As Catalina the Mouse Girl rambled about the lake meadow, picking sweet mugwort, she heard her friend Lewis Toad in his stilt house in the marsh. He was singing a song about "The Flowers of Winter." Catalina was filled with curiosity, so she rang her froggy friend's doorbell.
Before long, Lewis came scampering down his front door ladder. He had beautiful flowers stuck all over himself. "These are no ordinary flowers," he told the mouse girl. "They are everlasting flowers, because they are made of paper. I thought the other animals might like something cheerful to look at when winter comes."
Naturally, Catalina was eager to help with this effort, because she loves cheering up her friends. Also, she loves paper crafts. Lewis explained how it was done.
"See those sheets of tissue paper spread out in the meadow? I painted them with watery paints, in all the delicate colors of flowers. The designs are not so important because the paper will get cut into little pieces. Now I am waiting for the water to dry."
"These other pieces are already as dry as can be," remarked Catalina.
"Just so! Now, there are many ways to make them into flower shapes. For these fluffy ones, you cut two long strips, like this."
"Stack them up and fold them into an accordion."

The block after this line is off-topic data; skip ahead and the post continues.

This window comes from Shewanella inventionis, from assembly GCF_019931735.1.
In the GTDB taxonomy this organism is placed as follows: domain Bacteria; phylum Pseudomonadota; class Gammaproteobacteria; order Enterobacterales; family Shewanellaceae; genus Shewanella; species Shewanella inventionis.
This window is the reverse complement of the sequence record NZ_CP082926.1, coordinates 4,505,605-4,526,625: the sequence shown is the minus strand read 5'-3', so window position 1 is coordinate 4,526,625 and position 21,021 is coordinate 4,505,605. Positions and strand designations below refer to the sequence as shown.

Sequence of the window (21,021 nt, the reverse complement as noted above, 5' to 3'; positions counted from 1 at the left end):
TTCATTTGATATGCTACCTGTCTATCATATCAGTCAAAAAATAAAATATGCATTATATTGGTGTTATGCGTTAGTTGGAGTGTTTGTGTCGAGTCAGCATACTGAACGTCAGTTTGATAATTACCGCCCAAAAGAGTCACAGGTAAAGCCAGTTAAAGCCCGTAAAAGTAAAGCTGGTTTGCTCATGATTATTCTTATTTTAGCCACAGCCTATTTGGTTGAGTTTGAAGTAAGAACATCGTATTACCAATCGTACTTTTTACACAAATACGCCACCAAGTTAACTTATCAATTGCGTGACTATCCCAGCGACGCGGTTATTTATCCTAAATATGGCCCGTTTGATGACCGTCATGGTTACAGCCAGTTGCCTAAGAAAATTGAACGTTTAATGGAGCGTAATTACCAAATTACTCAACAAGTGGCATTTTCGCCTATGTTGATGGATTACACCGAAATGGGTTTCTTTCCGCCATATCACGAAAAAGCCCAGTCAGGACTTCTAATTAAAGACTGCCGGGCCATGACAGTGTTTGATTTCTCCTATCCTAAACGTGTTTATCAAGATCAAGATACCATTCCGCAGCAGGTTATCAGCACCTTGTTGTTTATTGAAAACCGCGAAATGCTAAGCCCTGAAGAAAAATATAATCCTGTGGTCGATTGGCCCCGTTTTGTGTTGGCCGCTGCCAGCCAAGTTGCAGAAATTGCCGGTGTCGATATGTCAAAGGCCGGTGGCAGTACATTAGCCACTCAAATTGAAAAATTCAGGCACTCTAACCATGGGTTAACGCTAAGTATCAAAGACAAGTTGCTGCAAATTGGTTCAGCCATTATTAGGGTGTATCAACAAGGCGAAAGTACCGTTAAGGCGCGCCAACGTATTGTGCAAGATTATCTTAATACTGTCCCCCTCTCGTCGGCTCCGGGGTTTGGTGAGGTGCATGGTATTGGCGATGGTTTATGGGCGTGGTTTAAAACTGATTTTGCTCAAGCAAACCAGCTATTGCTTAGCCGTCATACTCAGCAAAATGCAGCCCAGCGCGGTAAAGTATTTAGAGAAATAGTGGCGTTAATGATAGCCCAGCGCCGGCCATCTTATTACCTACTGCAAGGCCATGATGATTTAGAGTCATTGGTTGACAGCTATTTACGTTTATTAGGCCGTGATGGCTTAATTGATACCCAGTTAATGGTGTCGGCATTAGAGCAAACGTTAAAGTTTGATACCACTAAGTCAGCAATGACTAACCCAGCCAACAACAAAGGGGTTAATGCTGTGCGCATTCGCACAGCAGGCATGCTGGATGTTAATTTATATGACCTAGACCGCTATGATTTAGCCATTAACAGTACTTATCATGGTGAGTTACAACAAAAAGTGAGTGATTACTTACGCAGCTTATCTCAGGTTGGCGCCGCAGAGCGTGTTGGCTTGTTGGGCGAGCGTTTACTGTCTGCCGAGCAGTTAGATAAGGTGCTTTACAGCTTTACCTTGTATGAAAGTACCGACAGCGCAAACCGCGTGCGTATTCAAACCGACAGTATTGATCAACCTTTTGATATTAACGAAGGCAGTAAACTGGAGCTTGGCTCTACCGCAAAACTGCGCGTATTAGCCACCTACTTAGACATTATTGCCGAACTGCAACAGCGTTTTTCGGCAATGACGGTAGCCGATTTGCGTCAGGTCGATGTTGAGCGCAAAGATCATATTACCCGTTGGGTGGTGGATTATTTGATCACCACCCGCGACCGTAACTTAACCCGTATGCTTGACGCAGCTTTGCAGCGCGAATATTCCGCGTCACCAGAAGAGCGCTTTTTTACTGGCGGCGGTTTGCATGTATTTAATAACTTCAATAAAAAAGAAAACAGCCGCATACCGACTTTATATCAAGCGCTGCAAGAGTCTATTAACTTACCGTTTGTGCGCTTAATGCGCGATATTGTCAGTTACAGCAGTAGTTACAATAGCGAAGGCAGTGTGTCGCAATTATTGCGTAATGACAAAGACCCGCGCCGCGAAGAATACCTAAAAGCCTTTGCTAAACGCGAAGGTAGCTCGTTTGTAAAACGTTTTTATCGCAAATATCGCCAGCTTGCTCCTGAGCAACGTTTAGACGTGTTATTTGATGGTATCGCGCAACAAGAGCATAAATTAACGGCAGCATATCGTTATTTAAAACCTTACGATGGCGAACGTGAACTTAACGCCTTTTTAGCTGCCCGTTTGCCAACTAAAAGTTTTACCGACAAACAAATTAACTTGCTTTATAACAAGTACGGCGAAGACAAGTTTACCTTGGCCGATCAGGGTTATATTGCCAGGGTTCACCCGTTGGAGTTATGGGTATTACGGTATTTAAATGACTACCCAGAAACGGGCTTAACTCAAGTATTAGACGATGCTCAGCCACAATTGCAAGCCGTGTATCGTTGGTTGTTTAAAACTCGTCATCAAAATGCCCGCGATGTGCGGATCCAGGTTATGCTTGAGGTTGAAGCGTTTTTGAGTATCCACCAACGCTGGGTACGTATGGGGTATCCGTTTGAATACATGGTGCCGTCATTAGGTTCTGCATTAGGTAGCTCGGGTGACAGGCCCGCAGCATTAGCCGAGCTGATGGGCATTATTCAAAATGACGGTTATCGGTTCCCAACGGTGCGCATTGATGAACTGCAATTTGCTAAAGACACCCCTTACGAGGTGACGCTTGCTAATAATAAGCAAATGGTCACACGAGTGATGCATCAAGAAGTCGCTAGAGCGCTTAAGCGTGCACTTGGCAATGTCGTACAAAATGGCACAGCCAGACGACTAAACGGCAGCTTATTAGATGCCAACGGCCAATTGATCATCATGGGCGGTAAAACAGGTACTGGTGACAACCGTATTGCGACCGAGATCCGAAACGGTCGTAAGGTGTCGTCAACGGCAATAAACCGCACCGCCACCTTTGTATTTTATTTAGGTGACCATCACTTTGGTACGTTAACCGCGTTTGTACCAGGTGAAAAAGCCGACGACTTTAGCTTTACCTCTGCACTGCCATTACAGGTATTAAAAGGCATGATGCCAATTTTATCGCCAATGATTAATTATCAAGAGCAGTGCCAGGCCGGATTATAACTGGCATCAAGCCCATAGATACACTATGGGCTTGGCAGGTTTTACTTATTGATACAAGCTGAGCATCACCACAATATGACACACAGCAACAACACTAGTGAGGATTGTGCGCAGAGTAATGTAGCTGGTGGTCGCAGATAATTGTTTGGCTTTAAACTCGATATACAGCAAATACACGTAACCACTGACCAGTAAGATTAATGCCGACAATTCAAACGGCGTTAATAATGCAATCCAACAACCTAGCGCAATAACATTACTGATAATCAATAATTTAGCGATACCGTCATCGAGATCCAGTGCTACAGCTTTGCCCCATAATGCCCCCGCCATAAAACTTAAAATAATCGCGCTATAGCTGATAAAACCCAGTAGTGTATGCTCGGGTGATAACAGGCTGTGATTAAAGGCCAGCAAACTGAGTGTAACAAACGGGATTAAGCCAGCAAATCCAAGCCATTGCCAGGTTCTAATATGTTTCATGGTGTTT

"Trim the edges diagonally."
"Wrap a piece of wire tightly around the middle to make a stem."
"And then very carefully, fluff up the petals until the flower is fluffy. This part takes the longest. I like to sing 'The Flowers of Winter' and 'Froggy's Travels' to pass the time."
"Now for these flat dainty flowers, I cut three layers of round blobby shapes, like this."
"I stack them on top of each other and poke the stem wire through two little holes in the middle."
"Then I twist the two ends of the stem wire together. And I fluff up the petals, just a little."
"You could also do a different version by snipping some of the petals into a fringe, and curling them up a little. Variety is the spice of life, you know."
"I know," Catalina assured him. The mouse girl was most delighted. She asked him, "What about this one?"
"For this type, you cut blobby bow tie shapes, like this. Each bow tie will make two petals. So as you can see, I have six bow ties cut. And that will make..." Lewis seized a pencil so he could do math.
But Catalina spared him the effort, crying "Twelve petals! Six twos is twelve! How do you make a flower, though?"
"You stack the petals up, and crunch the centers together, like this."
"Then you wrap a wire around all the centers, as tightly as you can."
"And you fluff up the petals." By now all the tissue paper was as dry as could be, and the friends made it all into everlasting flowers.
They put their flowers in little glass vases. They knew the other animals would love these charming table decorations during the dark days of winter.